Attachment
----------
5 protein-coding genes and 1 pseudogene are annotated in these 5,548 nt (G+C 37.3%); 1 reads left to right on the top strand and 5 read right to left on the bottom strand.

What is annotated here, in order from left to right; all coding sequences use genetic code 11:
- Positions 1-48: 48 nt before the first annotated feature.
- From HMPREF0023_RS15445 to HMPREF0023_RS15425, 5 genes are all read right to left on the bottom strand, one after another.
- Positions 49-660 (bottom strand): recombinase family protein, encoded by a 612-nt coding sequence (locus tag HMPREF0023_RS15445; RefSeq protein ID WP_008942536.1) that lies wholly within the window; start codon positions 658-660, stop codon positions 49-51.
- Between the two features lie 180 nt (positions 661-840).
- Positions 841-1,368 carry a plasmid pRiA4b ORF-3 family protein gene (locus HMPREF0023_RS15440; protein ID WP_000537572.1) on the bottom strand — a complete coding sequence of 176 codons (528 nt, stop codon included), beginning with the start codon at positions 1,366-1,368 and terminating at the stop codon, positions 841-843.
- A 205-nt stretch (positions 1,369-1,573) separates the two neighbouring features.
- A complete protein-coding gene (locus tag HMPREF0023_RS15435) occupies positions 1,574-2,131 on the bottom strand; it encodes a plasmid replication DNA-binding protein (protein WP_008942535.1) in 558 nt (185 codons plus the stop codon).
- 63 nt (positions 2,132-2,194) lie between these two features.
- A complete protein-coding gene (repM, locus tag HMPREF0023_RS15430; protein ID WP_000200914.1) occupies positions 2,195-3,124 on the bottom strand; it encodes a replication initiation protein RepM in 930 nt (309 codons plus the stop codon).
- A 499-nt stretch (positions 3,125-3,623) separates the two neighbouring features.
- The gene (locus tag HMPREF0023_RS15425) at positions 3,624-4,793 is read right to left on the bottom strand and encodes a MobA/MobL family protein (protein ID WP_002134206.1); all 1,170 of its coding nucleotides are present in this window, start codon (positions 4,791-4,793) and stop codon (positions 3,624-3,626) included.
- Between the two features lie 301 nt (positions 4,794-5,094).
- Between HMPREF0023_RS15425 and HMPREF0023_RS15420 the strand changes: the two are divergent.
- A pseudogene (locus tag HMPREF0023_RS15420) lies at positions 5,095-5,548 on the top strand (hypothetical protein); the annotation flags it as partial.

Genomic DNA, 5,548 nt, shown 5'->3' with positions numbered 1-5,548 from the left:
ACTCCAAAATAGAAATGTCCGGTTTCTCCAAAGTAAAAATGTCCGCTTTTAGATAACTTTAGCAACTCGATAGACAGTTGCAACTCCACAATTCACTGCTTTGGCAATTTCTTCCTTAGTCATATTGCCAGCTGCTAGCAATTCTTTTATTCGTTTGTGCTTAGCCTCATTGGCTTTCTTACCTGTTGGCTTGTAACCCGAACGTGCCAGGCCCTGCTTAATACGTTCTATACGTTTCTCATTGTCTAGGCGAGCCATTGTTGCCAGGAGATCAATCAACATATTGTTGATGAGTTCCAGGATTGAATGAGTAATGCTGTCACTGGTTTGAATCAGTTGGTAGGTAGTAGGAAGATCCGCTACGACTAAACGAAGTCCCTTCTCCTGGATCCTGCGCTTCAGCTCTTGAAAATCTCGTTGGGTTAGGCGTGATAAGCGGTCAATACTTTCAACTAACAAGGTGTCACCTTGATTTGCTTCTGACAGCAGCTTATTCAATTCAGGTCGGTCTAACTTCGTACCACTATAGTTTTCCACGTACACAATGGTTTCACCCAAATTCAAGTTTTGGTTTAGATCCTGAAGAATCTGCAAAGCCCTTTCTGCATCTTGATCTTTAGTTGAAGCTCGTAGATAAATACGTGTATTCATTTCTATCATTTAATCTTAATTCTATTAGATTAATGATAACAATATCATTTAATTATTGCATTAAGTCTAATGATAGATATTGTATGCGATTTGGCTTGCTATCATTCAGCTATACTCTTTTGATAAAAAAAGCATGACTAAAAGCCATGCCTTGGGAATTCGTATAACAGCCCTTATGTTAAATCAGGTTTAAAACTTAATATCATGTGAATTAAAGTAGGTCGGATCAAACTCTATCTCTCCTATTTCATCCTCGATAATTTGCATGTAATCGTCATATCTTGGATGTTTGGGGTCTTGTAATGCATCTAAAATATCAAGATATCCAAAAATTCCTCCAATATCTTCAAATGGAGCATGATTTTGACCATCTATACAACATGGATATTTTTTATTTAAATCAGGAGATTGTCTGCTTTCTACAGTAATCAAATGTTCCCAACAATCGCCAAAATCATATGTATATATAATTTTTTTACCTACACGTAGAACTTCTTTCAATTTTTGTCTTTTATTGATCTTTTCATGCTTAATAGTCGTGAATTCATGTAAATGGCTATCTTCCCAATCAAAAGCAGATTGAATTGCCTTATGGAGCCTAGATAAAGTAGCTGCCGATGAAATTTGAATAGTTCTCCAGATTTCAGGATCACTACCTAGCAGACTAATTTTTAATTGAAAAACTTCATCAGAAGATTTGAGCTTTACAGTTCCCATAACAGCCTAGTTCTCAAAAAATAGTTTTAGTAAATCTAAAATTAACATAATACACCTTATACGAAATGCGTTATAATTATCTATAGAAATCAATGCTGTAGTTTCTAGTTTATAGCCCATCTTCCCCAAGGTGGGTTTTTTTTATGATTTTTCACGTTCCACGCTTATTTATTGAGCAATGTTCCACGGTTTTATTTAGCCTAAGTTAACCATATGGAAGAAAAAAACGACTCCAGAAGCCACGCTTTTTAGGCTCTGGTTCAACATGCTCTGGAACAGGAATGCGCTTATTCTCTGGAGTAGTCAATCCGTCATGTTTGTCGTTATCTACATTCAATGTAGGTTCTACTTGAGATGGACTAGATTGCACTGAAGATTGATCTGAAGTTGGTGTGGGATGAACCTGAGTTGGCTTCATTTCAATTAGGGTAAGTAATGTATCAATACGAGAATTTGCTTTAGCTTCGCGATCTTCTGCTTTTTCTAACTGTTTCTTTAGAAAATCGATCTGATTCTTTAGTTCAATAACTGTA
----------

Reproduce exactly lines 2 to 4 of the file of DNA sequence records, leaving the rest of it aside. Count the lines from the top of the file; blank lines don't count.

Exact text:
What is annotated here, in order from left to right; all coding sequences use genetic code 11:
- Positions 1-48: 48 nt before the first annotated feature.
- From HMPREF0023_RS15445 to HMPREF0023_RS15425, 5 genes are all read right to left on the bottom strand, one after another.